by Jessica McKenzie, Assistant Features Editor
Manhattan College students were treated to a Tiny Talk called “The Future Is Africa” on Wed., Feb. 5 by sophomore early childhood education major, Mamaby Ballo. Tiny Talks are held every other Wednesday in the Multicultural Center.
Ballo is the CEO and founder of Help Kids in Côte d’Ivoire, a non-profit organization that aims to pay for one year of schooling for children in a safe and innovative space. The organization was founded five years ago when Ballo was thirteen years old, visiting family in Côte d’Ivoire, Africa. So far, the organization has reached over 2,000 kids.
“I fell in love with the kids’ energy. They were happy with what they have, running around and playing, and that’s what brought me to start a nonprofit to help them,” Ballo said.
Ballo made it clear to her standing-room audience in the Multicultural Center that though Africa is poor, it is not the jobless, malnourished continent that much of the media portrays it to be. It actually has one of the fastest growing economies in the world.
Since 2000, the number of African children enrolled in primary schools has increased from 6 million to 150 million.
“The future Africa leads to its population growth, technology advancement, infrastructure growth and economy boom,” Ballo said.
Africa contains 54 countries, natural resources that hold 30 percent of the world’s known mineral reserves, over 1,500 languages and about 1.216 billion people. The population of Africa is estimated to increase from 1 billion in 2016 to 3 billion in 2065.
“Africa will start to look like Dubai. It will start to look like Egypt. You will want to travel there,” Ballo said.
Tech startups across Africa have raised over 129 million and investment fundings in 2016.
Africa is home to many entrepreneurs, such as singer Akon. Akon has started his own cryptocurrency and solar panels, creating a multimillion dollar company. Akon owes much of his success to his sister, Khady Thiam Gueye. Countries across Africa will now be changing their currency for the first time since 1954. France will have 50 percent of their reserves.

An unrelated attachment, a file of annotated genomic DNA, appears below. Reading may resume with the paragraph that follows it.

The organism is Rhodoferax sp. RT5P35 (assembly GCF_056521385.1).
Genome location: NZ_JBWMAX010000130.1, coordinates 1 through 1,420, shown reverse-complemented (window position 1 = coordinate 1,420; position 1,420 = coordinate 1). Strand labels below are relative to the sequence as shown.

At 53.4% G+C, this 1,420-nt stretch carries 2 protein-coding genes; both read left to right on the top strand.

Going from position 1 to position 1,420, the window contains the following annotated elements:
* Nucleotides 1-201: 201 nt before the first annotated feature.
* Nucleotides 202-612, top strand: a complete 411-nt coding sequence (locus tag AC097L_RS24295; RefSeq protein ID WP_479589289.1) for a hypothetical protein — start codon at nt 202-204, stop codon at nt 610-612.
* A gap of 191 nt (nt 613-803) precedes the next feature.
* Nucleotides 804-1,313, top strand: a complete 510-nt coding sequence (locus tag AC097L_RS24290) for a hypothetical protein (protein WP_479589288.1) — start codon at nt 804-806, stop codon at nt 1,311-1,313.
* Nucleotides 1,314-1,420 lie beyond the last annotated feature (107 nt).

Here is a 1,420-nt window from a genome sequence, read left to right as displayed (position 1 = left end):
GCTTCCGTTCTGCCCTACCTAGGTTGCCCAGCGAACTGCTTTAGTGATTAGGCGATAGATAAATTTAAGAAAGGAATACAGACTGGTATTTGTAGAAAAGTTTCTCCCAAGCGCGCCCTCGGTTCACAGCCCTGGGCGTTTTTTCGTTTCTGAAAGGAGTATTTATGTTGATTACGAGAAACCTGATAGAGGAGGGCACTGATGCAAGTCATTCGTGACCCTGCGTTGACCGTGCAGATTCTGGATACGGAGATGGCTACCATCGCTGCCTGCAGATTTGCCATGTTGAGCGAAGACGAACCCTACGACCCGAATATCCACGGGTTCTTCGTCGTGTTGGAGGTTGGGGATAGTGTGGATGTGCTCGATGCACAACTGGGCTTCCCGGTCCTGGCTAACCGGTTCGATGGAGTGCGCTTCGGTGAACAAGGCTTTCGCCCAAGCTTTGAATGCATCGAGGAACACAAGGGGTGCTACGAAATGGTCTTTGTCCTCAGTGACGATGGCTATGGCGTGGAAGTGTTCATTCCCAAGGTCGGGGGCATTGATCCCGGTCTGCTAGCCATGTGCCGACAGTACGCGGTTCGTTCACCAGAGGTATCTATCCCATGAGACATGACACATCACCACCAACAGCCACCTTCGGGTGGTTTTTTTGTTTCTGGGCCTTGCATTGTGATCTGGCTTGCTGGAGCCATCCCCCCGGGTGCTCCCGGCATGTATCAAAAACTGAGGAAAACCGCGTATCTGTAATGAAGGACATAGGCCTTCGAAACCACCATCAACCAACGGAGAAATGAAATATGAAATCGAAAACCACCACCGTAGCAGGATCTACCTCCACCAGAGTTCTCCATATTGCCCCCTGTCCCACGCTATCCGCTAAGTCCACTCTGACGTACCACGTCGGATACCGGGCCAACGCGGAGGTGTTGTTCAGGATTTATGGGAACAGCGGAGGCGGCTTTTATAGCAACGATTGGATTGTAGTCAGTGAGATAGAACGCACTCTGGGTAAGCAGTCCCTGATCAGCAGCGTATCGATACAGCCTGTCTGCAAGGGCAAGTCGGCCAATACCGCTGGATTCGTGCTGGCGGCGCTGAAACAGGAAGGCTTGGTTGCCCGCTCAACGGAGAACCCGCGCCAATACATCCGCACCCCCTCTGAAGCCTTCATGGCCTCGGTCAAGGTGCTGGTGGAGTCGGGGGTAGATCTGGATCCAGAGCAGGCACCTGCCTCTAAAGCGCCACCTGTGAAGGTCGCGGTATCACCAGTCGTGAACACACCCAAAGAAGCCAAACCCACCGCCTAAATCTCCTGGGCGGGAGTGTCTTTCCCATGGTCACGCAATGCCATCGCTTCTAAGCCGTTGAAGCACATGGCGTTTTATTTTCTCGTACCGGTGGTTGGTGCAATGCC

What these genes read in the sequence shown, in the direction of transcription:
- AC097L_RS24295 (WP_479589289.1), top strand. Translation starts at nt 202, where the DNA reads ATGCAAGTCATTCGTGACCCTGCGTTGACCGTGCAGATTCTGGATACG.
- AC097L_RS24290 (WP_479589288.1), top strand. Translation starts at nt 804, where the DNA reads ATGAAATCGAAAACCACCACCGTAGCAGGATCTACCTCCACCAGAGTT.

Another successful entrepreneur is Nigerian Temitope Ogunsemi. He founded Krystal Digital, a fast-growing educational technology company that has reached fifty schools.
South African Mosa is another entrepreneur that Ballo admires. Mosa is the co-founder of a solar business that works to provide clean, affordable energy and West African countries.
Ballo holds an admiration for the successful women of Africa. She shared that the tallest building in Africa is 55 stories, built by 50 female architects.
“Women in Africa have recently found an improvement in governmental equality, they are actually being treated fairly,” Ballo said.
Africa holds notable achievements in medicine and dentistry. Cape Town University has been declared the number one spot for its dentistry and as Western medicine. Countries such as the U.S. and France rely on the continent of Africa for medical issues such as the cure for malaria. 16 countries in Africa report higher ratings of vaccinations than the U.S. alone.
Though Africa has had many astounding achievements that are often overlooked internationally, Ballo acknowledges that the people of Africa are the reason for every one of Africa’s successes.
“The people In Africa are the core to everything. They are the main reasons people travel [to Africa],” Ballo said.
On March 8, Ballo will be hosting a Women’s Day brunch to fundraise for providing menstrual hygiene products to 300 young women of Côte d’Ivoire. This event will take place in The Conversation Room at 653 Malcom X Blvd from 2 p.m. to 5 p.m.
“Africa is an opportunity that is being shaped by and for the African people,” Ballo said.